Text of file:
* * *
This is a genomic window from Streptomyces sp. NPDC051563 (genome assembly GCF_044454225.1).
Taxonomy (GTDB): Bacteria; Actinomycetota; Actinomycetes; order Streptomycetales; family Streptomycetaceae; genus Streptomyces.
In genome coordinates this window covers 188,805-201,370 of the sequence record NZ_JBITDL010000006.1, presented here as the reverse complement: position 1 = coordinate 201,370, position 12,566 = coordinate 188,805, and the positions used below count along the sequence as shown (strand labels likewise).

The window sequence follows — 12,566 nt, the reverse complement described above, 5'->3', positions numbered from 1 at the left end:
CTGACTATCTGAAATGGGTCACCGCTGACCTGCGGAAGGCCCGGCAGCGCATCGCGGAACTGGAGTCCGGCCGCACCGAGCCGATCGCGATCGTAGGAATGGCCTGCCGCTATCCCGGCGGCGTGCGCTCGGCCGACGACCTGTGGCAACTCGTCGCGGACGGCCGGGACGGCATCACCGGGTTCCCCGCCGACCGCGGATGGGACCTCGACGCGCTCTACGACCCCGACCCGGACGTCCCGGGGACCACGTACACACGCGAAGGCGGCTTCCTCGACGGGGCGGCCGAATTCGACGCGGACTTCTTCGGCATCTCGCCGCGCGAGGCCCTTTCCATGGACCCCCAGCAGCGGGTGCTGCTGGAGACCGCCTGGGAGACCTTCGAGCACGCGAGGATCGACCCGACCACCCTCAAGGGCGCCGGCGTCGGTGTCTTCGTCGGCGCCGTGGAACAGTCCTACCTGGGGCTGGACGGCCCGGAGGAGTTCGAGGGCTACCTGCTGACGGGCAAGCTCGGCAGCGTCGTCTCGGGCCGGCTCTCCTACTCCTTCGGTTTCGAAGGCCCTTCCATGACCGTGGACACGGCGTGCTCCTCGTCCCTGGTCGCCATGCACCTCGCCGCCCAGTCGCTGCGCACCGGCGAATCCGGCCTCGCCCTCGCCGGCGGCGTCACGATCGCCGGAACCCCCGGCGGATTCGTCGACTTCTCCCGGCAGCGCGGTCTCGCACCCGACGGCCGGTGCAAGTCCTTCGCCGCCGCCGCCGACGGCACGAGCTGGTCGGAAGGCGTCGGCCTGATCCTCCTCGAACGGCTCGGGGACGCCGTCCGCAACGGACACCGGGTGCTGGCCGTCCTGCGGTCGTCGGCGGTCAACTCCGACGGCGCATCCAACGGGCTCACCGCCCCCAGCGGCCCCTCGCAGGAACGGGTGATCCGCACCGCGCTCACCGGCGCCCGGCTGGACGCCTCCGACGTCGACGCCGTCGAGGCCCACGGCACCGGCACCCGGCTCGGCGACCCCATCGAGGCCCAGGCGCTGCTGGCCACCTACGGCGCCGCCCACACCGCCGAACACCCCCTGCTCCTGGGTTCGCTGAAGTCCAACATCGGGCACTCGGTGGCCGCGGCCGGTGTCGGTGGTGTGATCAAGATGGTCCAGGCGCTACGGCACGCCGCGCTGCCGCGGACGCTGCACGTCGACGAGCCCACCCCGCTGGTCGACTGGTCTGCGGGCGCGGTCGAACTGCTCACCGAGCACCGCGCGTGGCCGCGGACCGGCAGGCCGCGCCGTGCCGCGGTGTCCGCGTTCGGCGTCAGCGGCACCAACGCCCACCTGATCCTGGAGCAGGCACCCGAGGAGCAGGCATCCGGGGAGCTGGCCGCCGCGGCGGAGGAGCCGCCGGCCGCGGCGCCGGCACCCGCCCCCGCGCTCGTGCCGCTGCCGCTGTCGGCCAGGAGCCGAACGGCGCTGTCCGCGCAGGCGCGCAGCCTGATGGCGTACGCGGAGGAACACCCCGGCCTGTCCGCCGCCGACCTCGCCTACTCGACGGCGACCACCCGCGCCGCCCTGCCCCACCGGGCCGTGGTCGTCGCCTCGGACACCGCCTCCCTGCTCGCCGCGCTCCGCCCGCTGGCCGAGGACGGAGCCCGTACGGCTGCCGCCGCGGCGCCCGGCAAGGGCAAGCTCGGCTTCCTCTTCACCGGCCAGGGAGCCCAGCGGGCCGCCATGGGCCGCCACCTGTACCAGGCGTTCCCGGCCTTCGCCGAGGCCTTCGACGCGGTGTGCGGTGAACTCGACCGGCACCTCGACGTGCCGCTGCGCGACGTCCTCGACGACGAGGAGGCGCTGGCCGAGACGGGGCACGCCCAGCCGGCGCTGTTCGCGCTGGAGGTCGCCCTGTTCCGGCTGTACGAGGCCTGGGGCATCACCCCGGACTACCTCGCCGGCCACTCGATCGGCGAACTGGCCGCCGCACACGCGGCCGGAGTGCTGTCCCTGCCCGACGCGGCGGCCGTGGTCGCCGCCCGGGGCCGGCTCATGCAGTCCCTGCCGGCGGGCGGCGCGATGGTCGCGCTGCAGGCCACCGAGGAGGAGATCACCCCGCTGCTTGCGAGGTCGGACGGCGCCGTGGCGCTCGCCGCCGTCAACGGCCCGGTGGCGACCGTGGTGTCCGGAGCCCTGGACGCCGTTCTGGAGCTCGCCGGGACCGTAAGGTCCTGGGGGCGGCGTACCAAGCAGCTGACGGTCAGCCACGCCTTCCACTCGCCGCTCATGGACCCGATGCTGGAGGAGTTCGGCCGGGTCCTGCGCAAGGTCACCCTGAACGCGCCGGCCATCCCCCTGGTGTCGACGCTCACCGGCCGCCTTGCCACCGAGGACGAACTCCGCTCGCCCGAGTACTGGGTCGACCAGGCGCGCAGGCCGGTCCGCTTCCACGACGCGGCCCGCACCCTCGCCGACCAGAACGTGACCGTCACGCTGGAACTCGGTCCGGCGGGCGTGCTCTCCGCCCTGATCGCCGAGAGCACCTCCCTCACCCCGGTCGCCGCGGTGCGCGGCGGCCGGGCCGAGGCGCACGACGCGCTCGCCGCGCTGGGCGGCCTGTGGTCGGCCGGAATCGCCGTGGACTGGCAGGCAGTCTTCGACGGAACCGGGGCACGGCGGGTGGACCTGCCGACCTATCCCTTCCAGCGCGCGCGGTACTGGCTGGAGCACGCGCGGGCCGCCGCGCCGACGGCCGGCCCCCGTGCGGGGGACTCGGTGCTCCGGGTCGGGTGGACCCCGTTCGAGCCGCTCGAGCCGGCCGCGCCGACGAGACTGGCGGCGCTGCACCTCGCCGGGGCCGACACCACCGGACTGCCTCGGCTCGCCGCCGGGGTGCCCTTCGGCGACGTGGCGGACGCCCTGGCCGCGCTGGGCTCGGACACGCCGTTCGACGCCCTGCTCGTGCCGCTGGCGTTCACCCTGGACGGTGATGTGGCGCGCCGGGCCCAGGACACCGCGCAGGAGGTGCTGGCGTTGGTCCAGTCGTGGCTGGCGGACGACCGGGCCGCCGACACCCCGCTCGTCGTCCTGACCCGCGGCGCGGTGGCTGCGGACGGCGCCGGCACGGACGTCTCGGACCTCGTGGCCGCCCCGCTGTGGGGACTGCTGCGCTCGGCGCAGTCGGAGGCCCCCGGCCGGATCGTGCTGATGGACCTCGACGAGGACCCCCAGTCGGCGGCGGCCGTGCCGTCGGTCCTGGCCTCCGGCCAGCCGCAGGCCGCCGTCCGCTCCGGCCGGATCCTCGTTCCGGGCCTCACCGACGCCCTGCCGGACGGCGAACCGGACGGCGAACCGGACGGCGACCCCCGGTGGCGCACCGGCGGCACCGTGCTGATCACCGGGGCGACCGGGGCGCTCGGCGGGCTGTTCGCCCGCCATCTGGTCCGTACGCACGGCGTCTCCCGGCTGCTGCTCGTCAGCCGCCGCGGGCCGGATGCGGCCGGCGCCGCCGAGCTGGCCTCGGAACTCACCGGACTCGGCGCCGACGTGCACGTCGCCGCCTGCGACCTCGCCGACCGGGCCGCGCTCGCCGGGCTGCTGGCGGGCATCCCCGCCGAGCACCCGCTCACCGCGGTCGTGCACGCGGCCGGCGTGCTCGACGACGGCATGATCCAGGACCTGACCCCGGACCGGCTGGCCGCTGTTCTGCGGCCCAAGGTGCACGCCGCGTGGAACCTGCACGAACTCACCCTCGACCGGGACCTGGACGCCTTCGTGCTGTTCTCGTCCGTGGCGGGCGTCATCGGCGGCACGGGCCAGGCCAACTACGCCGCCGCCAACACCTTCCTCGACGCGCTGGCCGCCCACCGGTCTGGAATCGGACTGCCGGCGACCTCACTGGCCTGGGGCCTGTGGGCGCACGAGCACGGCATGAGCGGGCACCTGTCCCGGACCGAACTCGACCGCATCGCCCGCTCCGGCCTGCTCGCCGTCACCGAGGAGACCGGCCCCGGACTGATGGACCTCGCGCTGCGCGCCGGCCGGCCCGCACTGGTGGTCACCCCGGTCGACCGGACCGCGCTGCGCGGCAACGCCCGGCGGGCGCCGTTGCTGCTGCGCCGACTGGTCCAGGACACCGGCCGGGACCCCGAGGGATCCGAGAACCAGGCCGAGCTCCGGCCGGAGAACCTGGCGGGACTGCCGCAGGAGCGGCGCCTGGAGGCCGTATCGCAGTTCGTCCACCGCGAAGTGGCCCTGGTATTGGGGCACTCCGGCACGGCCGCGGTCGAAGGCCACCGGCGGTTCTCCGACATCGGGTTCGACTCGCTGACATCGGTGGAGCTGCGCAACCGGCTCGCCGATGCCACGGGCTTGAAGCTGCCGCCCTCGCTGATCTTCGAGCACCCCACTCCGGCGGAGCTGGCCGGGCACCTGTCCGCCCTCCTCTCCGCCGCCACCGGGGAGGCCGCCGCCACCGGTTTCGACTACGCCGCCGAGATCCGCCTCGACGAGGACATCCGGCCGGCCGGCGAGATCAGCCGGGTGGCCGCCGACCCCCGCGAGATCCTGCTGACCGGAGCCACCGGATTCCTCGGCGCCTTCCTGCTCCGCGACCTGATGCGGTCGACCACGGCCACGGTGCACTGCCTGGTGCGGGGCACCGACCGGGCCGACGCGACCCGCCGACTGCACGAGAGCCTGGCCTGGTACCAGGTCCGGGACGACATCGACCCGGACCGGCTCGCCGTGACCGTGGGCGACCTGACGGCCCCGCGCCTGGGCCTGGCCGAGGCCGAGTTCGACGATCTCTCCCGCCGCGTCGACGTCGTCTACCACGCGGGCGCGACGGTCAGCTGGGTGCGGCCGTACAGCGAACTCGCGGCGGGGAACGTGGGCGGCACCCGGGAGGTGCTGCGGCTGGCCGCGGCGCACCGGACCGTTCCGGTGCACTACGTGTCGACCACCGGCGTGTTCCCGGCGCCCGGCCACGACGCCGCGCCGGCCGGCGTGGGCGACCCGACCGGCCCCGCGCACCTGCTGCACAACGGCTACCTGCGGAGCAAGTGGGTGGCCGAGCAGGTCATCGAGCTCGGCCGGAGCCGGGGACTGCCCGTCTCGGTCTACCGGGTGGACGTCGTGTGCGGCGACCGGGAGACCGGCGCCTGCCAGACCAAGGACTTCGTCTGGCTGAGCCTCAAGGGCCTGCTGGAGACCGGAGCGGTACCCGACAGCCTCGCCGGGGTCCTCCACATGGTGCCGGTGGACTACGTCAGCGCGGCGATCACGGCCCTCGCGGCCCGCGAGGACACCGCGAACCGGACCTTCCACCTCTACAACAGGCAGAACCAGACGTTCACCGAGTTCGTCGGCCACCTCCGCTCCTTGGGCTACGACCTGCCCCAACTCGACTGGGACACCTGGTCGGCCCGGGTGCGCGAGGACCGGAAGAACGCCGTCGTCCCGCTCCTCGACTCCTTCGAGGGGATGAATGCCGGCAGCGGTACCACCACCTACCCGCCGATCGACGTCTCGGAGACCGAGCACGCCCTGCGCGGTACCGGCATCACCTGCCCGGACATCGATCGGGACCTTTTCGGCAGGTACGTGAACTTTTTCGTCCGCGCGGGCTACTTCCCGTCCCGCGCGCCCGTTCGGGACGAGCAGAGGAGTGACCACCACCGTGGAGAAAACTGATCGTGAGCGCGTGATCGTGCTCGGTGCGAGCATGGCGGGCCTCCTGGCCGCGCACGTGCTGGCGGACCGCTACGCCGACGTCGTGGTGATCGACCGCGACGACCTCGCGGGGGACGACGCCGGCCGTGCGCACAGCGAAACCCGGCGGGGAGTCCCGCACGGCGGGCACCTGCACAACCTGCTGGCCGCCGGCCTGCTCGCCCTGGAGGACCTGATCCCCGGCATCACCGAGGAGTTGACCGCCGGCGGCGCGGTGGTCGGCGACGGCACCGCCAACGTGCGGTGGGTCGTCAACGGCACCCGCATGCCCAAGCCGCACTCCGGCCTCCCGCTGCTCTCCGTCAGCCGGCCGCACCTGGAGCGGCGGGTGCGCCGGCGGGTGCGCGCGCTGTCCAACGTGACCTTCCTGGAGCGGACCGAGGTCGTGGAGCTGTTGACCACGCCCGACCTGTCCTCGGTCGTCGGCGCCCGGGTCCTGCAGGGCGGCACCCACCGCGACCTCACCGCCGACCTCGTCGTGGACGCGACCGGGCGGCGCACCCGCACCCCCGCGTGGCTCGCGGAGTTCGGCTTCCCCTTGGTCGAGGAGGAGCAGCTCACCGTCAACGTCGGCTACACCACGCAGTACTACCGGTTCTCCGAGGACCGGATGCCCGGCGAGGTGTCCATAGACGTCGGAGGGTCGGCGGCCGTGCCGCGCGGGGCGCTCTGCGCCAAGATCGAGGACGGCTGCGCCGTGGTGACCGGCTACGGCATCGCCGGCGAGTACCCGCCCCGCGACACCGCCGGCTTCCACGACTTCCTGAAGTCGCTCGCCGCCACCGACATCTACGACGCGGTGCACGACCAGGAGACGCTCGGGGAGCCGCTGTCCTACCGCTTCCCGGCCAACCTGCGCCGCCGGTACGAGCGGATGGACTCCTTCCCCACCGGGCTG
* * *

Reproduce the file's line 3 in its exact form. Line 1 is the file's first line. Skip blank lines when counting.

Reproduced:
In genome coordinates this window covers 188,805-201,370 of the sequence record NZ_JBITDL010000006.1, presented here as the reverse complement: position 1 = coordinate 201,370, position 12,566 = coordinate 188,805, and the positions used below count along the sequence as shown (strand labels likewise).